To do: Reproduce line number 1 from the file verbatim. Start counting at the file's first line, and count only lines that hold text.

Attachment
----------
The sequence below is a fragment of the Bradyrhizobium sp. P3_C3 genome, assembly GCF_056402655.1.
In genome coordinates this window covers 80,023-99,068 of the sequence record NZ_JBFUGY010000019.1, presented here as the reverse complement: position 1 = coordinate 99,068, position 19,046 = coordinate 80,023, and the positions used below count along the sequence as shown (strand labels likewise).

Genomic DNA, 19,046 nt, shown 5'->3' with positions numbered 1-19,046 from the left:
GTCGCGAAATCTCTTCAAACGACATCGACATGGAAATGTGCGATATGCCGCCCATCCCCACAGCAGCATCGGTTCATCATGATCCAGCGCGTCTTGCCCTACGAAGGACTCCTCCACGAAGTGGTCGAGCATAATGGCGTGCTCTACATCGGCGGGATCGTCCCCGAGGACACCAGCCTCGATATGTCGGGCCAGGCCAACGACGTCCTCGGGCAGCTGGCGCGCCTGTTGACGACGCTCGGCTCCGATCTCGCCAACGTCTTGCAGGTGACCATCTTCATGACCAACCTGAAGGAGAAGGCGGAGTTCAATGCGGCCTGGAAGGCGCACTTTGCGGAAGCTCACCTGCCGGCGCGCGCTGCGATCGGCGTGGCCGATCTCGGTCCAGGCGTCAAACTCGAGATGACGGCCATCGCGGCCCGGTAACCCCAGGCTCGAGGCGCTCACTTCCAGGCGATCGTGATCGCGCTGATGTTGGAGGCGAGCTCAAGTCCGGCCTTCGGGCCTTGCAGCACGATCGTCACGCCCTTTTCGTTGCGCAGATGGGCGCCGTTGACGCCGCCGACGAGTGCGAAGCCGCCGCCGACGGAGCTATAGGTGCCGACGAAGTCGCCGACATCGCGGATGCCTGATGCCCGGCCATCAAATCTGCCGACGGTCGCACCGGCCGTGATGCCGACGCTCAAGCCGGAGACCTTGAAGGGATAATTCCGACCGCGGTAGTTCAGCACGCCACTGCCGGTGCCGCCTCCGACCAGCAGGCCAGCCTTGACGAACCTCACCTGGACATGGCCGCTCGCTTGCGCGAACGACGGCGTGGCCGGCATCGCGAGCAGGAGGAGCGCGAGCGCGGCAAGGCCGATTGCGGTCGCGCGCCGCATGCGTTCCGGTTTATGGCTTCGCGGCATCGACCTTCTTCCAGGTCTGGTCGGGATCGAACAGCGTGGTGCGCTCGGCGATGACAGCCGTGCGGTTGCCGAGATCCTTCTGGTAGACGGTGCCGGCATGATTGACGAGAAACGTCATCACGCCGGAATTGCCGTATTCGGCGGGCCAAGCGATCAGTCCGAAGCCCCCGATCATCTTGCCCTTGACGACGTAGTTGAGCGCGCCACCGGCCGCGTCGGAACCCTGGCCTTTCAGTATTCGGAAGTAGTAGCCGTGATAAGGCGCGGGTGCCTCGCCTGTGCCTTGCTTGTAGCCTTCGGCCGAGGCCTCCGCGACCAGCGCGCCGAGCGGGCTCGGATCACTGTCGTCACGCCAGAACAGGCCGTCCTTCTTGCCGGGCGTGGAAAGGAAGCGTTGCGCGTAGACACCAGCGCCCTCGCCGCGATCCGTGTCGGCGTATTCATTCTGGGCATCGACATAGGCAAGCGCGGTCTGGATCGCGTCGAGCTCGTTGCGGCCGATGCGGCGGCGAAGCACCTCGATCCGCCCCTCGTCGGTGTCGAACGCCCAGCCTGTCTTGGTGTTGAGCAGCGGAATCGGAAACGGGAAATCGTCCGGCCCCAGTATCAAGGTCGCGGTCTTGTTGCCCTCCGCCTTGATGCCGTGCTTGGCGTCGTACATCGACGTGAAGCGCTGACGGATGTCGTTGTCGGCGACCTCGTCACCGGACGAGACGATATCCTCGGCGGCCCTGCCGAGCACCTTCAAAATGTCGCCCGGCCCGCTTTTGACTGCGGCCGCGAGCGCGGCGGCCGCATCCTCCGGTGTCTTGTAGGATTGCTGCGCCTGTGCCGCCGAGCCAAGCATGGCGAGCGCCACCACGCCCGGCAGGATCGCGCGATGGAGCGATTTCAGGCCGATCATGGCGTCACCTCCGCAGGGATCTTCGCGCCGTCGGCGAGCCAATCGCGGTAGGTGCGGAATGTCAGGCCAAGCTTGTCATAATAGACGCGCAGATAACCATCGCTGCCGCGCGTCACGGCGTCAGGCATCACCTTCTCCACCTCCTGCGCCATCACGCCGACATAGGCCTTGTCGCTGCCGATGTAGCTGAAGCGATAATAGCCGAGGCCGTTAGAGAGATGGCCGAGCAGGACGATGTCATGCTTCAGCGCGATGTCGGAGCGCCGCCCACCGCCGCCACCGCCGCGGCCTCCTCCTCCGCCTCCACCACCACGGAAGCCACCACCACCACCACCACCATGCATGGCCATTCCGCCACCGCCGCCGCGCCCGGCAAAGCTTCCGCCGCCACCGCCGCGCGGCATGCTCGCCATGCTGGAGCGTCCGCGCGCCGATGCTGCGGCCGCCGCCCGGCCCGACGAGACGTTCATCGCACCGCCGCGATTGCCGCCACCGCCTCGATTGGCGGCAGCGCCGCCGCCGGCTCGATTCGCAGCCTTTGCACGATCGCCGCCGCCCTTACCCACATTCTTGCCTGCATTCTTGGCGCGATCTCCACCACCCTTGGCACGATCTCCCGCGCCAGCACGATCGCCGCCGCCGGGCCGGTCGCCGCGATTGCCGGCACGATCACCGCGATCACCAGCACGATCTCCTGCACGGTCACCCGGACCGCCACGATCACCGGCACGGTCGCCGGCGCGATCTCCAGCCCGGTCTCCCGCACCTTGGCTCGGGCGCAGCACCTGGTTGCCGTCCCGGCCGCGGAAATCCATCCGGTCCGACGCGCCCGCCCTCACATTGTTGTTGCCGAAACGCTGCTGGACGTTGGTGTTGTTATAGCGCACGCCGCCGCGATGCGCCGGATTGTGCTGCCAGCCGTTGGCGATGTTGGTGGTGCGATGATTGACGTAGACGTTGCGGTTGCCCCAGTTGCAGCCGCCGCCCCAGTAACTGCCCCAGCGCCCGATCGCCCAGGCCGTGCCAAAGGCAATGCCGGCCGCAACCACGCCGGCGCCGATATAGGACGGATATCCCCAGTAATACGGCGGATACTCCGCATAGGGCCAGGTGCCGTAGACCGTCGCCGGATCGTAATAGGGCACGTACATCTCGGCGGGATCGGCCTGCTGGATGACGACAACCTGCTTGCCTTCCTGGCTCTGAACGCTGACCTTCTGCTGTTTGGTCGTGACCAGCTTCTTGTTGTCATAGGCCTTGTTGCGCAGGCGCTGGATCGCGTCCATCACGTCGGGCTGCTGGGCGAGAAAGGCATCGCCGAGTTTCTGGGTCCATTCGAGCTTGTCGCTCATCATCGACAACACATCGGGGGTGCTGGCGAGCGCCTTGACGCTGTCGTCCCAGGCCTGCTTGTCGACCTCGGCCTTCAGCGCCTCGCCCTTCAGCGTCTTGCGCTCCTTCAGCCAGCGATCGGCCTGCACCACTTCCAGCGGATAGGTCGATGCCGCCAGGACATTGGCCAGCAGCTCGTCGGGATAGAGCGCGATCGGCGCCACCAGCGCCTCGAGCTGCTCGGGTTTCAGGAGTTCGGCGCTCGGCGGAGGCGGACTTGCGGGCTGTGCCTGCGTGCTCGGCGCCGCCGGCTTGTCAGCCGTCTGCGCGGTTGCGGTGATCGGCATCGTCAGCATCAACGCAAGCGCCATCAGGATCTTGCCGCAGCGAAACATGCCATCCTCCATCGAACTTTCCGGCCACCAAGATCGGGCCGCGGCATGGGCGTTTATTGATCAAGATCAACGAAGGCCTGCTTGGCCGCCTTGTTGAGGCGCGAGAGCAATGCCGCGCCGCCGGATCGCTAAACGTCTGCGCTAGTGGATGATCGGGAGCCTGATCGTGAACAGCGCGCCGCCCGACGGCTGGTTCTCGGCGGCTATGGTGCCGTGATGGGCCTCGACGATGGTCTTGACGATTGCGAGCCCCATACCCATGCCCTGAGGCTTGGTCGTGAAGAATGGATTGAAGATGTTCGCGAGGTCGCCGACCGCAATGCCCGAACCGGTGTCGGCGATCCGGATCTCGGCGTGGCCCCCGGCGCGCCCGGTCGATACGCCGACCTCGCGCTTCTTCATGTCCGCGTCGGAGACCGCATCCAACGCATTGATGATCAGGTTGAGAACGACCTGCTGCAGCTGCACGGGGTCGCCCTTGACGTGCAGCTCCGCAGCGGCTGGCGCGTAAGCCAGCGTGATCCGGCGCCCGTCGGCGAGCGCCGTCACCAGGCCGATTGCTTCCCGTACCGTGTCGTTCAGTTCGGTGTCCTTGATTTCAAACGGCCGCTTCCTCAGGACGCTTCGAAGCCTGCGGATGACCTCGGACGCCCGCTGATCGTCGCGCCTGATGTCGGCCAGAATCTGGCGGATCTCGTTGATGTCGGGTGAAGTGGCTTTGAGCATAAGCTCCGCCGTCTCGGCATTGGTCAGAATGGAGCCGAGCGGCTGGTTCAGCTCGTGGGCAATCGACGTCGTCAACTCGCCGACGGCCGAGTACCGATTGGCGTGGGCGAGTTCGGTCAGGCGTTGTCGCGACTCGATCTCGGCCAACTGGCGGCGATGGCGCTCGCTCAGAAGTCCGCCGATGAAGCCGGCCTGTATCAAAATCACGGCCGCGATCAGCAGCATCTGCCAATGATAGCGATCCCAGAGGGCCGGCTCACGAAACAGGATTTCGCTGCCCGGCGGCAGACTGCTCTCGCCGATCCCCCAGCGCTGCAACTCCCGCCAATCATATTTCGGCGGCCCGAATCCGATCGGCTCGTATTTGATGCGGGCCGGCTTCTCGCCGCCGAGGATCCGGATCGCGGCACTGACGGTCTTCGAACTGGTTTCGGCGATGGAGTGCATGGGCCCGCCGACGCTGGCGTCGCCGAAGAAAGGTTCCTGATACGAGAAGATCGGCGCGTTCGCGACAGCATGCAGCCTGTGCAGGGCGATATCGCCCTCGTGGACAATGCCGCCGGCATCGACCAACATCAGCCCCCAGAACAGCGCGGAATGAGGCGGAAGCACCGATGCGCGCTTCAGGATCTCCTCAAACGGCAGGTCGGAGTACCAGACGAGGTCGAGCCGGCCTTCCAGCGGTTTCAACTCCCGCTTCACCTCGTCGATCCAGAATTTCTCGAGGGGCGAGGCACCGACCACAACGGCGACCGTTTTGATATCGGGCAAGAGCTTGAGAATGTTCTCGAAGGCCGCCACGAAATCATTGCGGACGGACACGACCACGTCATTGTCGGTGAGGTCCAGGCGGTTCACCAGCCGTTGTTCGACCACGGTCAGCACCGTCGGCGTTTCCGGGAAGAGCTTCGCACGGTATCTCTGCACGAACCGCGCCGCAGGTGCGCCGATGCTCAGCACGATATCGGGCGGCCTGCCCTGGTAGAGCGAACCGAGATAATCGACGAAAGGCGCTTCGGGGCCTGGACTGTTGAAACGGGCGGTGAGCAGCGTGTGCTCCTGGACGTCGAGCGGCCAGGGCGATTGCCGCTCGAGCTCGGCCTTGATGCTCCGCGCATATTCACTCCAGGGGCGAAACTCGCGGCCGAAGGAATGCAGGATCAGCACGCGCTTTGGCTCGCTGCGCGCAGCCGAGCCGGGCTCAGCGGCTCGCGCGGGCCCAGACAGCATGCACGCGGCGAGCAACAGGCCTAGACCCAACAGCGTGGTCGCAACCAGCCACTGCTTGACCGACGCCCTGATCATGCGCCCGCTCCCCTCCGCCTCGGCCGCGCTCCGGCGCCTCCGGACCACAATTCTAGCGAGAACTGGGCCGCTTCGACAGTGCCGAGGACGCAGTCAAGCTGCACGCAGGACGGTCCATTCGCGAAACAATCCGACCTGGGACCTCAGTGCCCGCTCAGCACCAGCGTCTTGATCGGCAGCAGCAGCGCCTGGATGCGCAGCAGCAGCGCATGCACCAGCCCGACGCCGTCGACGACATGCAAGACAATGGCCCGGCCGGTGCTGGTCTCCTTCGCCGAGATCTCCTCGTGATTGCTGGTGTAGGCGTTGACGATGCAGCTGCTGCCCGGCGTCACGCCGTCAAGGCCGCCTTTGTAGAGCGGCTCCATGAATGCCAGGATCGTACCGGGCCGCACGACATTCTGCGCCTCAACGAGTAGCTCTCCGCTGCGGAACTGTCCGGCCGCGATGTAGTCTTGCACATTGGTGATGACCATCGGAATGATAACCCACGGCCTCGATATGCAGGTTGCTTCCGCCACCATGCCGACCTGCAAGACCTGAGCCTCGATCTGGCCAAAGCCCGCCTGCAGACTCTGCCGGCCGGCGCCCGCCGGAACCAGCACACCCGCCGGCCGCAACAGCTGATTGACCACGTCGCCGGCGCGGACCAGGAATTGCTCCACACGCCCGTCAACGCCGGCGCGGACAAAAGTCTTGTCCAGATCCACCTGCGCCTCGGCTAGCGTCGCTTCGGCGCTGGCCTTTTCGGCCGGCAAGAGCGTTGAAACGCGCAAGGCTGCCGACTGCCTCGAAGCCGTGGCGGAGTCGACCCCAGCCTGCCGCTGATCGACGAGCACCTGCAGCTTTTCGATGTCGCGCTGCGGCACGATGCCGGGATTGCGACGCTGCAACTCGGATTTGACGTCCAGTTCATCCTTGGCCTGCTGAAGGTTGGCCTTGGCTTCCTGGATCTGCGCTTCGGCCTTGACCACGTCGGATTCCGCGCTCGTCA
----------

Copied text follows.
The sequence below is a fragment of the Bradyrhizobium sp. P3_C3 genome, assembly GCF_056402655.1.